If nothing else, the most confounding film of the year.

It’s not often anymore that a film gets reviewed as both ‘brilliant’ and a ‘terrible waste of time’. Nor do you often see critics and writers scrambling to classify a film’s genre, calling it a psychological thriller, a biblical allegory, a failed feminist tract and a very bleak comedy. I wandered out of the Darren Aronofsky’s mother! in a bit of a shell-shocked daze. I hated it, I loved it, I resisted it, I wanted to see it again, I wanted to forget about it. It’s such a chaotic concoction of styles, themes and tones that the cumulative effect is likely to leave you with no idea how you feel about it.

Does that mean it’s worth seeing?

Leading up to its release, the film was shrouded in secrecy (an impressive feat for this day and age). Its director, Darren Aronofsky, said he wanted the film to be released like a grenade thrown into the audience. Given the film’s aggressively art-house approach and its wide release, it does feel like the filmic equivalent of a bomb going off. That said, it begins familiarly enough. Mother (Jennifer Lawrence) wakes up and calls out, ‘Baby?’ to her partner, Him (Javier Bardem) who’s downstairs on the front porch trying to get some inspiration. He’s a famous poet struggling with writer’s block, she spends all day painting the house she refurbished. She takes a great deal of pride in this house.

Aronofsky’s bizarre project probably wouldn’t exist without the presence of Lawrence, and the film certainly indulges in its lead actress – she’s in almost every frame of the film. The camera is either close up on her face, behind her shoulder, or shot from her point of view. The plot, which starts out like a skewed version of the marital games in Who’s Afraid of Virginia Woolf (1966), quickly devolves into something more harrowing like Rosemary’s Baby (1968), before it goes past the point of comparisons and into utter chaos. Throughout it, Lawrence gives the only grounding performance. Probably one of the best performances of the year, Lawrence affects a look of distraught confusion that elevates above performance and becomes a look you identify with. As the house begins to bleed and the walls crumble, it’s one that you cling to. Cinematographer Matthew Libatique shoots the film so you go through this with her – you don’t simply watch it happening to her.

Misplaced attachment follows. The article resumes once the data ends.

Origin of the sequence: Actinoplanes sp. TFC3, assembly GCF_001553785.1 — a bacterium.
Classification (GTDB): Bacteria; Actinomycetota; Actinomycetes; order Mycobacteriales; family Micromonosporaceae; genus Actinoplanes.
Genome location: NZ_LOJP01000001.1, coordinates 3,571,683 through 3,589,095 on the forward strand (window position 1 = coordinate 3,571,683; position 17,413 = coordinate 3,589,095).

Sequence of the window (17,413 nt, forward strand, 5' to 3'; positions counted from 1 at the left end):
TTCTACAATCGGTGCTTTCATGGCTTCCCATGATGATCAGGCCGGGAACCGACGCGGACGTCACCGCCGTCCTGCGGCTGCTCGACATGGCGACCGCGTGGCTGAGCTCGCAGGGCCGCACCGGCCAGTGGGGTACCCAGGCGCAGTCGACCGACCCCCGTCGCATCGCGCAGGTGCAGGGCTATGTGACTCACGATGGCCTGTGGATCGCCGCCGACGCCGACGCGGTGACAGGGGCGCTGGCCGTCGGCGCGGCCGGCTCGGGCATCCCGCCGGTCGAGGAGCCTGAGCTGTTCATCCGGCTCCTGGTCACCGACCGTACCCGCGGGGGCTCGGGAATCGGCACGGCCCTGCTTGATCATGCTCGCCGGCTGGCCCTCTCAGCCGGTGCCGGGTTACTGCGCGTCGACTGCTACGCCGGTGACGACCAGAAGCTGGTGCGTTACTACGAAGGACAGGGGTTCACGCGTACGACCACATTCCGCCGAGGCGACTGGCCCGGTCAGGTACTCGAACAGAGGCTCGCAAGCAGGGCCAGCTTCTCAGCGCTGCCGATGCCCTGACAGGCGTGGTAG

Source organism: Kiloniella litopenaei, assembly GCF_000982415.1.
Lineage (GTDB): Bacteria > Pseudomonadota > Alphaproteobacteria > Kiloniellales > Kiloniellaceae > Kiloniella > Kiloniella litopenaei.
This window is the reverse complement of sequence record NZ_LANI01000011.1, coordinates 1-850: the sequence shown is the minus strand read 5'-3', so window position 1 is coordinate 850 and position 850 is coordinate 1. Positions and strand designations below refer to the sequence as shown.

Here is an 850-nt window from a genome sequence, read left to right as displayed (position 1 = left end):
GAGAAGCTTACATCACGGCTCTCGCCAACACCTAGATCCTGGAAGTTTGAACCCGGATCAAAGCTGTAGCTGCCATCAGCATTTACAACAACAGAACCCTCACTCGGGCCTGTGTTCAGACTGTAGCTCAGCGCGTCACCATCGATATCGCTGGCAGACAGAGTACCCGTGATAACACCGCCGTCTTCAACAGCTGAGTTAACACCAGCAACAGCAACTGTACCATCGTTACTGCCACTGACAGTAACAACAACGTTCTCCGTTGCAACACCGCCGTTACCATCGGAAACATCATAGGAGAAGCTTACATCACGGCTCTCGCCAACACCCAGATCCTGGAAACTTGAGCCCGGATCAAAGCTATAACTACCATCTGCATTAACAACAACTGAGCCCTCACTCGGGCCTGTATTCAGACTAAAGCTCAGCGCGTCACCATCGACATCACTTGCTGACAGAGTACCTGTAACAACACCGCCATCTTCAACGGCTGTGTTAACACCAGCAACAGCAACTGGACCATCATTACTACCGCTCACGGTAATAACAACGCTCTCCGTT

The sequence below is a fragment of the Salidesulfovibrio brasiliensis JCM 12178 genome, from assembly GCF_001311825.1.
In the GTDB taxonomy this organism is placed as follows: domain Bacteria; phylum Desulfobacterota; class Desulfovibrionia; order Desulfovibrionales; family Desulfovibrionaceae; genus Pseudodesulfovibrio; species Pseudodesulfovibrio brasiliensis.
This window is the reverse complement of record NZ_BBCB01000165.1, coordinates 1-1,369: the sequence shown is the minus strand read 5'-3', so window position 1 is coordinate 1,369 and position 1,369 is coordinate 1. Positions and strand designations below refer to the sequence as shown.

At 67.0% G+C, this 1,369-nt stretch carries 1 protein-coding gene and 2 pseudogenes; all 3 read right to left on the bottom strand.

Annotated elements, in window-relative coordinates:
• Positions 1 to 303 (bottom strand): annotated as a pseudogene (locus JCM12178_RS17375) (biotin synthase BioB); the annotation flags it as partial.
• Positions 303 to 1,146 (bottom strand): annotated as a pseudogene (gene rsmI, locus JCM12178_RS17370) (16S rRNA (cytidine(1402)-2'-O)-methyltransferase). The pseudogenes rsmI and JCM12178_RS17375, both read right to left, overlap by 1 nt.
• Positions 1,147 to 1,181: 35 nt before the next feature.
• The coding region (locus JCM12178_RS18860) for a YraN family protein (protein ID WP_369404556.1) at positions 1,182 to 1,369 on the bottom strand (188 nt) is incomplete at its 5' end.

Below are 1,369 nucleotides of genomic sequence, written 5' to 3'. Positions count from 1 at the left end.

It’s when Man (Ed Harris) and later his wife, Woman (Michelle Pfeiffer) show up that things begin to slide into something more sinister and surreal. Man is a huge admirer of the poet’s work and is invited to stay indefinitely, which seems odd only to us, and to Mother. When Man’s wife, Woman (a magnificently serpentine Michelle Pfeiffer) shows up, the men go out on walks while the women stay in.

Image via cinemavine.com

If you’re anything like me, you’ll be trying to figure the film out as it plays. Is it some sort of feminist critique on the artifice of domestic bliss? With biblical overtones, is Aronofsky critiquing the story of creation or is he liberally borrowing from it, constructing a story about how we treat the planet? Isn’t Bardem roughly the same age as Aronofsky, who’s dating Lawrence? Is this some kind of surreal, autobiographical vanity project?

All of its allegories and metaphors and themes either feel too familiar, or not quite developed enough to take centre stage. They come and go like the visitors to the house, who increase in number at an alarming rate. There’s a brutal fight where a face is smashed into a vase, a particularly rowdy wake for the deceased and Mother can’t seem to get people to stop sitting on the damn laundry sink, no matter how many times she tells them it isn’t stable.  It’s such a visceral film, with harshly confronting violence, booming sound effects and raw, emotional performances that you’ll miss the point if you’re trying to figure out what’s going on.

Trust your gut. If you hate it, you’re not alone. If you think it’s a masterpiece, you’re still in fine company. But, if all it does is make you feel something, outrage or irritation or a bottomless dread, it’s difficult to deny the film has power. Suddenly, that silly exclamation point in the title makes a whole lot more sense.

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